Tourist arrivalsVisitor arrivals last month were up only slightly compared with August 1999, as travel from Japan slipped and mainland traffic was flat, the state said today.
show slight gain
But despite just a 0.9%
increase in August, visitors
are still on a record
pace for the year
By Russ Lynch
However, the tourist industry's performance so far this year puts it on pace to break all major annual records, according to the state Department of Business, Economic Development & Tourism, which issued the monthly figures.
A total of 635,526 people came to the islands in August, a 0.9 percent increase from 629,858 in August 1999. Visitors from U.S. mainland totaled 399,825 last month, up only 0.1 percent from 399,434 in the year-earlier month, DBEDT said.
A total of 235,701 people arrived on international flights last month, up 2.3 percent from 230,424 in August 1999. But Japanese visitors totaled 181,871, down 0.1 percent from 181,970 a year earlier.
There were also some changes in the travel patterns of the Japanese, with more of them going to Maui, Kauai or the Big Island than was previously the case. Japanese travel to Maui was up 23.9 percent, for a total of 29,288 compared with 23,635 in August 1999.
Kauai had 11,969 Japanese visitors, a 45.6 percent increase from 8,221 in August last year. The Big Island attracted 26,830 Japanese travelers last month, a 33.2 percent increase from 20,146 in the year-earlier month.
Neighbor island hotels have been promoting themselves heavily in Japan recently.
On average, however, the Japanese cut their stay shorter, a drop of 4.3 percent to 5.82 days from 6.07 days a year earlier.
U.S. visitors stayed longer, however, an average of 10 days last month from 9.74 days in August 1999, and that brought the overall average length of stay among all visitors to Hawaii to 8.66 days, a 0.9 percent rise from 8.59 days a year earlier.
Length of stay and the number of tourists worked together to create a 1.8 percent increase in the average daily census, the number of visitors in the islands at any time. Last month that figure rose to 177,640, from 174,460 on an average day in the year-earlier month. The small lift in the number of August arrivals, coupled with a similarly small rise in the average length of stay, was enough to make it the seventh month in a row in which visitor days were ahead of the year-earlier levels.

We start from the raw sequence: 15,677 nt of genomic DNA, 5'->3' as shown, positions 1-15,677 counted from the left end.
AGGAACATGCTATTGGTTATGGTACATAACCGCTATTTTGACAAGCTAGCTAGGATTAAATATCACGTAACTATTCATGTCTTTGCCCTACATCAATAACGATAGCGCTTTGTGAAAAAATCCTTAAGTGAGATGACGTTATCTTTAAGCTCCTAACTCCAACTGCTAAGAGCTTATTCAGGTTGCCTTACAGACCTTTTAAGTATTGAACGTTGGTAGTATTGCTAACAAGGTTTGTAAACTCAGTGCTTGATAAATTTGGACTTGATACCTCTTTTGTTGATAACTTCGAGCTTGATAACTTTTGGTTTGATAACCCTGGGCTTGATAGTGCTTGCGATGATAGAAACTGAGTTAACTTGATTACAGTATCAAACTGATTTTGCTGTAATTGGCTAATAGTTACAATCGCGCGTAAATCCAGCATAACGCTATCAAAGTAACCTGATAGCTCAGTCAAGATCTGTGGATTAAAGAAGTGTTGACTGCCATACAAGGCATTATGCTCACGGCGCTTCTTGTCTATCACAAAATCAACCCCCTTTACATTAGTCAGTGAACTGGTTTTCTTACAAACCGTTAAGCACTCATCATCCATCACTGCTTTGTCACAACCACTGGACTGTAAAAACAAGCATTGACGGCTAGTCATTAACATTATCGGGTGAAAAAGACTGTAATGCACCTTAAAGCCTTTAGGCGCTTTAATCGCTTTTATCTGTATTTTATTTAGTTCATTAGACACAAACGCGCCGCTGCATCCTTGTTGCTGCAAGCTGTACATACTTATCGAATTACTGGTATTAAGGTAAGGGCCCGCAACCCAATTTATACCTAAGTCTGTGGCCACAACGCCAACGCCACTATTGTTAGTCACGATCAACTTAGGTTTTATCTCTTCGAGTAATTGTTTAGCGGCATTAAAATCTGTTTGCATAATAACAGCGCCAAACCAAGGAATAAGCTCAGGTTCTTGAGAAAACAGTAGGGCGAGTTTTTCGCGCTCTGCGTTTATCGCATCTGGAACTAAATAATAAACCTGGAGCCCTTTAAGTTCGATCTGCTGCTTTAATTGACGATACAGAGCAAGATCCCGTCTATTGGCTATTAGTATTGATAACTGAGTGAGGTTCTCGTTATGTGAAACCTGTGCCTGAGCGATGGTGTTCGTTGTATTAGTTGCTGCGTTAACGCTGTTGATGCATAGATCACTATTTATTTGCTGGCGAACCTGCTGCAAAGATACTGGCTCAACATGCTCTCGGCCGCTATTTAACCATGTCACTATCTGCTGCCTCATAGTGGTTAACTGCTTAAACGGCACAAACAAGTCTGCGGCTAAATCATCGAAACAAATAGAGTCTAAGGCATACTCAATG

"Year-to-date performance continues to be exemplary in both visitor days and arrivals, which are up over 4 percent," said Seiji Naya, DBEDT director.
The visitor-days figure -- the number of arrivals multiplied the number of average length of stay -- is considered an important economic indicator because it measures the opportunity visitors have to spend money in the islands.
For August, the visitor days tally was 5.5 million vs. 5.4 million a year earlier, a 1.8 percent increase.
The year-to-date total visitor count was up 4.2 percent at 4.77 million, from 4.58 million in the first eight months of 1999.
The state said annual records should fall this year in all the major categories that the industry watches closely, including visitor count, visitor days, average daily census, and length of stay.
For August, individual islands showed mixed results compared with a year earlier.
Despite the larger Japanese presence, Maui showed a 4.4 percent decline in total August visitor arrivals, to 202,658 from 211,974 a year ago. The Japanese helped the Big Island chalk up a 3.3 percent increase, to 113,230 visitors from 109,662.
Oahu had a 1.7 percent increase in total visitors, to 434,690 last month from a year-earlier 427,390. Kauai had a 2 percent decrease to a total of 98,209 vs. 100,203 in August 1999.
Molokai had a 12.9 percent decline to 4,755 arrivals from 5,460 a year earlier and Lanai had a 0.7 percent increase to 6,382 visitors from 6,340. DBEDT cautioned that its Molokai and Lanai samples are small, which can distort the results.